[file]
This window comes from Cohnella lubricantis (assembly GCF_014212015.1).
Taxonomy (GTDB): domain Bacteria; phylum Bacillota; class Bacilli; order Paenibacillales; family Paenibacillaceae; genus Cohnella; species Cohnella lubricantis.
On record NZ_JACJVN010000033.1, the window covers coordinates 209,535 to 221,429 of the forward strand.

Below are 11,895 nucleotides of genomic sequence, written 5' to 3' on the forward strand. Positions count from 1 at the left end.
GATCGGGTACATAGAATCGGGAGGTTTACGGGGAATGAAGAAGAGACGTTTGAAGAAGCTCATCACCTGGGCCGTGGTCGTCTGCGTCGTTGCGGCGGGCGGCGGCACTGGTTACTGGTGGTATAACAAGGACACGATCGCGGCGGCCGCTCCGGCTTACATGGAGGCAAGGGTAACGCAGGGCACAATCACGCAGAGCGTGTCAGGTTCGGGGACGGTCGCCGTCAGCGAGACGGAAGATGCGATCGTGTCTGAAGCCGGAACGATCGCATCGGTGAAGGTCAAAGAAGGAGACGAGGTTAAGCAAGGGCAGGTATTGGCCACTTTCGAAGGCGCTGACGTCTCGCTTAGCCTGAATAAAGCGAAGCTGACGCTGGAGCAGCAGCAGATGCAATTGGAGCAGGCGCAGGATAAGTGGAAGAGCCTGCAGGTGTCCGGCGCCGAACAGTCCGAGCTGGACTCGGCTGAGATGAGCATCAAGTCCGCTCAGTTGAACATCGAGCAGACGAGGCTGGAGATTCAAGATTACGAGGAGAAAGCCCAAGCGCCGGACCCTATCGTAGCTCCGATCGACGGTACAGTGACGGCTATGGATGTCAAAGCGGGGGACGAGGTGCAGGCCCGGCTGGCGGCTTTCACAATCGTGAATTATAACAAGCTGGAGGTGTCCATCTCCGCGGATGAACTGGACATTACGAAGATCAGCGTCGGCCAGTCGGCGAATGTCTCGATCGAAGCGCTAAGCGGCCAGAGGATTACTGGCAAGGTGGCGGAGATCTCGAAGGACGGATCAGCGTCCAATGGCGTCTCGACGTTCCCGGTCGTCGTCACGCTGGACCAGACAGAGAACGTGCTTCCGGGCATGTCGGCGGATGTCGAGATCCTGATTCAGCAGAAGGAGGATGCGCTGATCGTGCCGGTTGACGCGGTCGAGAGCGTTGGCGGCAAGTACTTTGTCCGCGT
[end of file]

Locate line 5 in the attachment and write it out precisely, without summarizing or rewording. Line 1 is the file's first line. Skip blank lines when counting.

GATCGGGTACATAGAATCGGGAGGTTTACGGGGAATGAAGAAGAGACGTTTGAAGAAGCTCATCACCTGGGCCGTGGTCGTCTGCGTCGTTGCGGCGGGCGGCGGCACTGGTTACTGGTGGTATAACAAGGACACGATCGCGGCGGCCGCTCCGGCTTACATGGAGGCAAGGGTAACGCAGGGCACAATCACGCAGAGCGTGTCAGGTTCGGGGACGGTCGCCGTCAGCGAGACGGAAGATGCGATCGTGTCTGAAGCCGGAACGATCGCATCGGTGAAGGTCAAAGAAGGAGACGAGGTTAAGCAAGGGCAGGTATTGGCCACTTTCGAAGGCGCTGACGTCTCGCTTAGCCTGAATAAAGCGAAGCTGACGCTGGAGCAGCAGCAGATGCAATTGGAGCAGGCGCAGGATAAGTGGAAGAGCCTGCAGGTGTCCGGCGCCGAACAGTCCGAGCTGGACTCGGCTGAGATGAGCATCAAGTCCGCTCAGTTGAACATCGAGCAGACGAGGCTGGAGATTCAAGATTACGAGGAGAAAGCCCAAGCGCCGGACCCTATCGTAGCTCCGATCGACGGTACAGTGACGGCTATGGATGTCAAAGCGGGGGACGAGGTGCAGGCCCGGCTGGCGGCTTTCACAATCGTGAATTATAACAAGCTGGAGGTGTCCATCTCCGCGGATGAACTGGACATTACGAAGATCAGCGTCGGCCAGTCGGCGAATGTCTCGATCGAAGCGCTAAGCGGCCAGAGGATTACTGGCAAGGTGGCGGAGATCTCGAAGGACGGATCAGCGTCCAATGGCGTCTCGACGTTCCCGGTCGTCGTCACGCTGGACCAGACAGAGAACGTGCTTCCGGGCATGTCGGCGGATGTCGAGATCCTGATTCAGCAGAAGGAGGATGCGCTGATCGTGCCGGTTGACGCGGTCGAGAGCGTTGGCGGCAAGTACTTTGTCCGCGT